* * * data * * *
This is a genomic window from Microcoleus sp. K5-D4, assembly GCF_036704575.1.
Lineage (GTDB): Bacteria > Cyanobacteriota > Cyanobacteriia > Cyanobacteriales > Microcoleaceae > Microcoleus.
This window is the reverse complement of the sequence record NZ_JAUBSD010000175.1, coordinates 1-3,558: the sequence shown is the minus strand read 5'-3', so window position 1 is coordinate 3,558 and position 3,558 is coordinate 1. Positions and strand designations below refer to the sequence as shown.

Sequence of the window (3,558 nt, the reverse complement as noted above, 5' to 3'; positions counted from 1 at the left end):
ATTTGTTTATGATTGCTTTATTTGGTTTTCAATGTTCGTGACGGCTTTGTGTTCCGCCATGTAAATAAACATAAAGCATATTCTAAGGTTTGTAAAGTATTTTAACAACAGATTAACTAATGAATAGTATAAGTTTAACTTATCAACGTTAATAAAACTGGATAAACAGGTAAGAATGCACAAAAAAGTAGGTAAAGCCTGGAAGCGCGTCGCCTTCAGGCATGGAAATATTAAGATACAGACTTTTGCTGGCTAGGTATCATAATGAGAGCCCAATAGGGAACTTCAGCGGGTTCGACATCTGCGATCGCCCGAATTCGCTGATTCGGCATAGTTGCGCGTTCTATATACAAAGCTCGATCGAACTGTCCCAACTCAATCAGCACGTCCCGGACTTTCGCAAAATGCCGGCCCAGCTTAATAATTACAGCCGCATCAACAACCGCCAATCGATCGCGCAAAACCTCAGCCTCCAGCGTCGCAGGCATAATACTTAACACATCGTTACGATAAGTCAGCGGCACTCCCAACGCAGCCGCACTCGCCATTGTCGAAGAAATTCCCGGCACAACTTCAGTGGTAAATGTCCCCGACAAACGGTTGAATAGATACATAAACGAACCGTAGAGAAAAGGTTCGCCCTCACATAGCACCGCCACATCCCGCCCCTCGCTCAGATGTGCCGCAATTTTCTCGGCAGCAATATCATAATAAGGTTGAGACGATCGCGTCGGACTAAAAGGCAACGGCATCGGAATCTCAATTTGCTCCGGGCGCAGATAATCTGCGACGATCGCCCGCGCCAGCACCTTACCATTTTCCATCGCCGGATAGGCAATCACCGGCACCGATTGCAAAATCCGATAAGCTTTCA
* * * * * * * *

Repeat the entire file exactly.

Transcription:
This is a genomic window from Microcoleus sp. K5-D4, assembly GCF_036704575.1.
Lineage (GTDB): Bacteria > Cyanobacteriota > Cyanobacteriia > Cyanobacteriales > Microcoleaceae > Microcoleus.
This window is the reverse complement of the sequence record NZ_JAUBSD010000175.1, coordinates 1-3,558: the sequence shown is the minus strand read 5'-3', so window position 1 is coordinate 3,558 and position 3,558 is coordinate 1. Positions and strand designations below refer to the sequence as shown.

Sequence of the window (3,558 nt, the reverse complement as noted above, 5' to 3'; positions counted from 1 at the left end):
ATTTGTTTATGATTGCTTTATTTGGTTTTCAATGTTCGTGACGGCTTTGTGTTCCGCCATGTAAATAAACATAAAGCATATTCTAAGGTTTGTAAAGTATTTTAACAACAGATTAACTAATGAATAGTATAAGTTTAACTTATCAACGTTAATAAAACTGGATAAACAGGTAAGAATGCACAAAAAAGTAGGTAAAGCCTGGAAGCGCGTCGCCTTCAGGCATGGAAATATTAAGATACAGACTTTTGCTGGCTAGGTATCATAATGAGAGCCCAATAGGGAACTTCAGCGGGTTCGACATCTGCGATCGCCCGAATTCGCTGATTCGGCATAGTTGCGCGTTCTATATACAAAGCTCGATCGAACTGTCCCAACTCAATCAGCACGTCCCGGACTTTCGCAAAATGCCGGCCCAGCTTAATAATTACAGCCGCATCAACAACCGCCAATCGATCGCGCAAAACCTCAGCCTCCAGCGTCGCAGGCATAATACTTAACACATCGTTACGATAAGTCAGCGGCACTCCCAACGCAGCCGCACTCGCCATTGTCGAAGAAATTCCCGGCACAACTTCAGTGGTAAATGTCCCCGACAAACGGTTGAATAGATACATAAACGAACCGTAGAGAAAAGGTTCGCCCTCACATAGCACCGCCACATCCCGCCCCTCGCTCAGATGTGCCGCAATTTTCTCGGCAGCAATATCATAATAAGGTTGAGACGATCGCGTCGGACTAAAAGGCAACGGCATCGGAATCTCAATTTGCTCCGGGCGCAGATAATCTGCGACGATCGCCCGCGCCAGCACCTTACCATTTTCCATCGCCGGATAGGCAATCACCGGCACCGATTGCAAAATCCGATAAGCTTTCA